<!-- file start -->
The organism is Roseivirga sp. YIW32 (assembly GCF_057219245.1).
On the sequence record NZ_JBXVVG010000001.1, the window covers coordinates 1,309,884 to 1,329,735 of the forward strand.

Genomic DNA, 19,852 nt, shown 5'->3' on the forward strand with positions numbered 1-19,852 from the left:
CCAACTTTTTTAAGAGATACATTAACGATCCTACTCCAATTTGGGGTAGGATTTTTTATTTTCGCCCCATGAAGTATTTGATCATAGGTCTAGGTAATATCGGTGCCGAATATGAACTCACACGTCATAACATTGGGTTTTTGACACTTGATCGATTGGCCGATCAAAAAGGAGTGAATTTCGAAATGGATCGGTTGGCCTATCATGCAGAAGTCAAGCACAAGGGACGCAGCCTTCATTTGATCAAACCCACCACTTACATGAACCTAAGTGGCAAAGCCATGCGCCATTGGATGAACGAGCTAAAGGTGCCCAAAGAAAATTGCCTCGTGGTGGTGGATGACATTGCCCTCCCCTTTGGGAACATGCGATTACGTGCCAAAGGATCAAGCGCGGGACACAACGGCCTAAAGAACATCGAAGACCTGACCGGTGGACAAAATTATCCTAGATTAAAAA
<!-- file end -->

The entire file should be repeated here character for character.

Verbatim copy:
The organism is Roseivirga sp. YIW32 (assembly GCF_057219245.1).
On the sequence record NZ_JBXVVG010000001.1, the window covers coordinates 1,309,884 to 1,329,735 of the forward strand.

Genomic DNA, 19,852 nt, shown 5'->3' on the forward strand with positions numbered 1-19,852 from the left:
CCAACTTTTTTAAGAGATACATTAACGATCCTACTCCAATTTGGGGTAGGATTTTTTATTTTCGCCCCATGAAGTATTTGATCATAGGTCTAGGTAATATCGGTGCCGAATATGAACTCACACGTCATAACATTGGGTTTTTGACACTTGATCGATTGGCCGATCAAAAAGGAGTGAATTTCGAAATGGATCGGTTGGCCTATCATGCAGAAGTCAAGCACAAGGGACGCAGCCTTCATTTGATCAAACCCACCACTTACATGAACCTAAGTGGCAAAGCCATGCGCCATTGGATGAACGAGCTAAAGGTGCCCAAAGAAAATTGCCTCGTGGTGGTGGATGACATTGCCCTCCCCTTTGGGAACATGCGATTACGTGCCAAAGGATCAAGCGCGGGACACAACGGCCTAAAGAACATCGAAGACCTGACCGGTGGACAAAATTATCCTAGATTAAAAA